• Monash equipment was removed in May followed by data review, analysis and modelling as part of a PhD project. SA Water equipment will also stop taking measurements until next summer.
  • Approval for the use of the drone was not provided this summer but it is hoped that this will happen next summer, pending Civil Aviation Safety Authority (CASA) approval.
  • Unfortunately there was a serious failure of the irrigation equipment at Adelaide Airport during summer 2018/2019, so further data collection and drone observations were not possible.
  • Using the data collected in the 2018 summer, all extreme hot days (maximum air temperature over 35oC) were selected and assessed in detail to understand the temperature differential between the irrigated and non-irrigated areas.
  • Air temperature and relative humidity were investigated at 3 points: 1. 100m upwind from irrigation area, 100m downwind from irrigation area and middle of the irrigation area.
  • The whole airfield (7.5km2) was them modelled by the CRCWSC using TARGET (The Air-temperature Response to Green-infrastructure Evaluation Tool) to simulate the potential cooling performance if the entire grassed buffer area was irrigated.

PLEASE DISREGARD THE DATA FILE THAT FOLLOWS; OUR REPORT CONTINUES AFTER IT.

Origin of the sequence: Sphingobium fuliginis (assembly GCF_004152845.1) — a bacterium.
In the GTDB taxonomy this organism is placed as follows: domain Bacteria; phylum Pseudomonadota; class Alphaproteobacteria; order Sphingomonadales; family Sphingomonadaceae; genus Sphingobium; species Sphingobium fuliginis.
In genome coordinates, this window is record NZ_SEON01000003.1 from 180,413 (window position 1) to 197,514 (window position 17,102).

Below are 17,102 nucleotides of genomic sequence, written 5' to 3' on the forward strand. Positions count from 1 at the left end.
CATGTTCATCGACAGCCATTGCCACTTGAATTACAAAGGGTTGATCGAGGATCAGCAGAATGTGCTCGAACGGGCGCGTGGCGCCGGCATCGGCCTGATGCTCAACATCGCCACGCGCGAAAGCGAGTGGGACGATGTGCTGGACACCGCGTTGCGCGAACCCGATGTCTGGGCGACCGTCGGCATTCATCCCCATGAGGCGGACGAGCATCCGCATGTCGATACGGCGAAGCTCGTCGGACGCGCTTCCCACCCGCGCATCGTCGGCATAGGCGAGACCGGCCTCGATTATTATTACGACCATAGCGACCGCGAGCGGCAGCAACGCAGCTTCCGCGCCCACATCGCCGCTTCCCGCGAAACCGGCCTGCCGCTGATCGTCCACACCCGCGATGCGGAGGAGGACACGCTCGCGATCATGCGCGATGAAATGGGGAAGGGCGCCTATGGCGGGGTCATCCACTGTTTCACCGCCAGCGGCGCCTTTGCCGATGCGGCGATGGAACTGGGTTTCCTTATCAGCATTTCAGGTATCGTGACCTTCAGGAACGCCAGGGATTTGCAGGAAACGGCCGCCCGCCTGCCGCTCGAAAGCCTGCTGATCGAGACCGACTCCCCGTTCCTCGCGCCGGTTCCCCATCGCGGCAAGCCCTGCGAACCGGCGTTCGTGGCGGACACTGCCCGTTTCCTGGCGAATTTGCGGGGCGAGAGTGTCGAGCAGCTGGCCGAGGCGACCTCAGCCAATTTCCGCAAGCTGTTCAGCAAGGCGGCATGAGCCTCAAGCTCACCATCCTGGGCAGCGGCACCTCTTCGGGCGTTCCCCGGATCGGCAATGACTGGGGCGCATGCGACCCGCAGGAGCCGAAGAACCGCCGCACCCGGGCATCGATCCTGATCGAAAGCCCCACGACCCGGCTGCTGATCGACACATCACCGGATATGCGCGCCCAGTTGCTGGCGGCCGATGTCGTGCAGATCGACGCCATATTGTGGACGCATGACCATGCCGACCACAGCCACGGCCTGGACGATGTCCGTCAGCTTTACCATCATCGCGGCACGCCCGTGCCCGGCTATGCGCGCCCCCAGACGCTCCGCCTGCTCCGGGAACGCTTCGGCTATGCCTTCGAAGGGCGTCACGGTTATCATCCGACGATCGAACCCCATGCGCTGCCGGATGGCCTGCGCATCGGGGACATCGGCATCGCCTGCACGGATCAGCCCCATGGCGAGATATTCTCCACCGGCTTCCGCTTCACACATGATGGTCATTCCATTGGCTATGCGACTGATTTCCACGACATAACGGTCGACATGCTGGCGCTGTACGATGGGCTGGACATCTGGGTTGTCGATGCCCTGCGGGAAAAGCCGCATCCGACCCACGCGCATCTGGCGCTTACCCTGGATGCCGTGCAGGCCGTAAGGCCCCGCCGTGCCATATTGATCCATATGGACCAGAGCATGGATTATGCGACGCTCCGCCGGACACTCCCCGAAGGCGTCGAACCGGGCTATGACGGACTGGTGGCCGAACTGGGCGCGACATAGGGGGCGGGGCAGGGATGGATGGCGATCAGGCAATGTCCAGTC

Landuse map of Adelaide Airport
    Landuse map of Adelaide Airport

Initial results from the work undertaken to-date by SA Water and Adelaide Airport show that:

  • Irrigation results in a surface temperature reduction
  • Lucerne provides more value than grass as an irrigated groundcover
  • There has been no change in bird abundance or behavior due to irrigation or use of Lucerne

Additional air temperature and relative humidity data collected in the summer of 2018 showed that:

  • There is a substantial different in air temperature across the site.
  • Between 2pm and 3pm on the 8th Feb, it was 2.7oC cooler in the middle of the irrigation area compared to 100m upwind of the irrigation area.
  • In the middle of the day, the temperature was lower and the relative humidity higher in the middle of the irrigation area when compared to the non-irrigated areas.